Mario is a paragon of success, but his success is not an anomaly. Rather, Mario demonstrates how millions of micro and small business owners can become more productive and successful when they have greater access to the networks that drive the modern economy.

Fanny and her mother Ummi own and operate a bakery, called D’ef, from their home. They have four staff who together bake 30kg per day of local sweet and savory delicacies. They sell their baked goods in the local market and three retail shops. Fanny joined the STRIVE training workshops to understand more about business administration and financial management. With her training, she developed an expansion strategy that focused on accumulating sufficient savings to purchase a second oven and mixer. With these business assets, Fanny is able to diversify the types of products they bake, expand production to 40kg per day and establish outsourcing contracts with other women in the community. Fanny aspires to grow her business even more by improving her product’s branding and packaging. She believes this will help open access to larger grocery stores in the city. To achieve this in the near-term, Fanny and Ummi would like to borrow working capital. Access to networks – such as financial services, mentoring, and training – help business women like Fanny and Ummi to pursue their aspirations today.

Creating tangible impact

Improving productivity in the local economy by enhancing businesses’ access to key networks resulted in an average increase in profit of US$56 per month. Nearly 1,300 micro and small businesses, more than 50 percent, that participated in the STRIVE program also reported an increase in revenue. Businesses in STRIVE have created more than 700 new jobs in and around Malang, Indonesia and over 600 entrepreneurs began the legal registration process to incorporate their businesses, thereby bringing them into the formal economy. This program illustrates how improving an enterprise’s access to networks can unleash productivity and fuel revenue growth, which over time leads to job creation in under-served communities. This is how we believe inclusive growth is achieved.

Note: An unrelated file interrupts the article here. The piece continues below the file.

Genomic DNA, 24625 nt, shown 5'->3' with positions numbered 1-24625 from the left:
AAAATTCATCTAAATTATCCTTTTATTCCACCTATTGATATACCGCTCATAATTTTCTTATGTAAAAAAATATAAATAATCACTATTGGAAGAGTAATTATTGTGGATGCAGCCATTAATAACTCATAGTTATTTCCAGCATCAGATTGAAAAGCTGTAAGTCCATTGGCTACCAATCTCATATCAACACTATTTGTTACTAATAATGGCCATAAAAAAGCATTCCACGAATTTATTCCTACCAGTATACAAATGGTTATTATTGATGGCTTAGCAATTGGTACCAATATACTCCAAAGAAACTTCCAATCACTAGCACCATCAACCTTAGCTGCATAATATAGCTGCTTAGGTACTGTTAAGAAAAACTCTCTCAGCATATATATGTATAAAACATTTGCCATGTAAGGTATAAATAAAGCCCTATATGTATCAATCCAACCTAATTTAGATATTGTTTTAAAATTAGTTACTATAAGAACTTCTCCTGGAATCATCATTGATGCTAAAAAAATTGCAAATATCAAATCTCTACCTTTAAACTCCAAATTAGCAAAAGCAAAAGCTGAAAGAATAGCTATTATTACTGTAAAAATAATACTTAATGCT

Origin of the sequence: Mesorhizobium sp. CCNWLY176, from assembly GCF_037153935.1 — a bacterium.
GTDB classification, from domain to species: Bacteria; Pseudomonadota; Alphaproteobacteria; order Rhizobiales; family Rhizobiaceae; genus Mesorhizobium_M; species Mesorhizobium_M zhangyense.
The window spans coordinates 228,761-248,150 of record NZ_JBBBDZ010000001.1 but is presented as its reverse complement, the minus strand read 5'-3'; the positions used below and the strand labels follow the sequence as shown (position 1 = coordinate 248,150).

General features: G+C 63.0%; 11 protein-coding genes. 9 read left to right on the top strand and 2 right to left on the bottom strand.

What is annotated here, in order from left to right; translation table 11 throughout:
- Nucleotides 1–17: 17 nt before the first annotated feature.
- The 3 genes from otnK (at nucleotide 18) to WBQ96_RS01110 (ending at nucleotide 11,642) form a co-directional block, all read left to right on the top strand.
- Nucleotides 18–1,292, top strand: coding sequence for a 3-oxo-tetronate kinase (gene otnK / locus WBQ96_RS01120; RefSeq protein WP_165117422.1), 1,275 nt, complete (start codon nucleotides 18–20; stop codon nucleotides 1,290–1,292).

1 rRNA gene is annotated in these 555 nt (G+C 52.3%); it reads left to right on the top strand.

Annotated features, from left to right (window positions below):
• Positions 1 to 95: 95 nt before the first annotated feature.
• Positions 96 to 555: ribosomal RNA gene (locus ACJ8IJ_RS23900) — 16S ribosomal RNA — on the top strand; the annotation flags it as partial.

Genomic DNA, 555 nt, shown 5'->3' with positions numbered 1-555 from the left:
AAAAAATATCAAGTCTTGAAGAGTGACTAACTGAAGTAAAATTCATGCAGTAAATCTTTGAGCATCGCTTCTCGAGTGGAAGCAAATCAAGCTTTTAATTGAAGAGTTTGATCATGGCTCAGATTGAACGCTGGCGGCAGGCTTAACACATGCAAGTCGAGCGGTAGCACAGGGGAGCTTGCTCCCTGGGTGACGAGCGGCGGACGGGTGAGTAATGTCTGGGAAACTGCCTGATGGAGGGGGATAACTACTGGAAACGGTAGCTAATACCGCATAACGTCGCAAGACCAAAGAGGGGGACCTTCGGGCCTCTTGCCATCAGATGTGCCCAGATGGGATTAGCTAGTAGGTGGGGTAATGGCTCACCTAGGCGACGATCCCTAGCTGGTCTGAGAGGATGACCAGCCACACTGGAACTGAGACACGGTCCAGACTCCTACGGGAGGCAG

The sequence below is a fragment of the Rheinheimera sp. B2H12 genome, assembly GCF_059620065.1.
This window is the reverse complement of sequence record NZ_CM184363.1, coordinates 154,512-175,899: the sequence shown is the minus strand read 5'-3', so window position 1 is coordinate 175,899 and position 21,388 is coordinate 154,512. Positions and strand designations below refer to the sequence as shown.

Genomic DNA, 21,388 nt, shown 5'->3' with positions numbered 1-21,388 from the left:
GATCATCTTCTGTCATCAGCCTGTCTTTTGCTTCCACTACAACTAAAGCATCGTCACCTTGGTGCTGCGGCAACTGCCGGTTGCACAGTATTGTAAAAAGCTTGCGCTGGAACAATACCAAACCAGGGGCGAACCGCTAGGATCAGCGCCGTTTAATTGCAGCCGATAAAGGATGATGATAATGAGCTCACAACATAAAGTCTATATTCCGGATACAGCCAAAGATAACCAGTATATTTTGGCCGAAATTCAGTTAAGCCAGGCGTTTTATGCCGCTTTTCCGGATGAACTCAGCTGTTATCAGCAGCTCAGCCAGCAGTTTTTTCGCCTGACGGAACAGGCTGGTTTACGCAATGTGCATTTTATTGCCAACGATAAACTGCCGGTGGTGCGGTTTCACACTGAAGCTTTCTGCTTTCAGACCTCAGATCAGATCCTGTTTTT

As world leaders and change makers at the forefront of inclusive growth meet at UNGA in New York, we hope they celebrate the successes of micro and small businesses, but also focus on what more still needs to be achieved. Mario, Fanny and Ummi have demonstrated how access to know-how, technology and financial services increases business productivity. They, however, are only a couple of the 62.9 million Indonesian businesses, of which 99% are micro and small, whose improved productivity depends on access to these networks. Imagine what could happen if programs like STRIVE were scaled nationally and internationally.

For inclusive growth to be achieved, we need impact-focused collaborations that provide access to these catalytic networks. Together we can transform ecosystems into supportive and productive societies that lead to shared opportunity and prosperity.

We cannot move the needle alone. If you want to partner with us or have ideas or solutions on how to connect MSME’s to the vital networks that drive inclusive growth and improve productivity, email the Center at inclusive_growth@mastercard.com.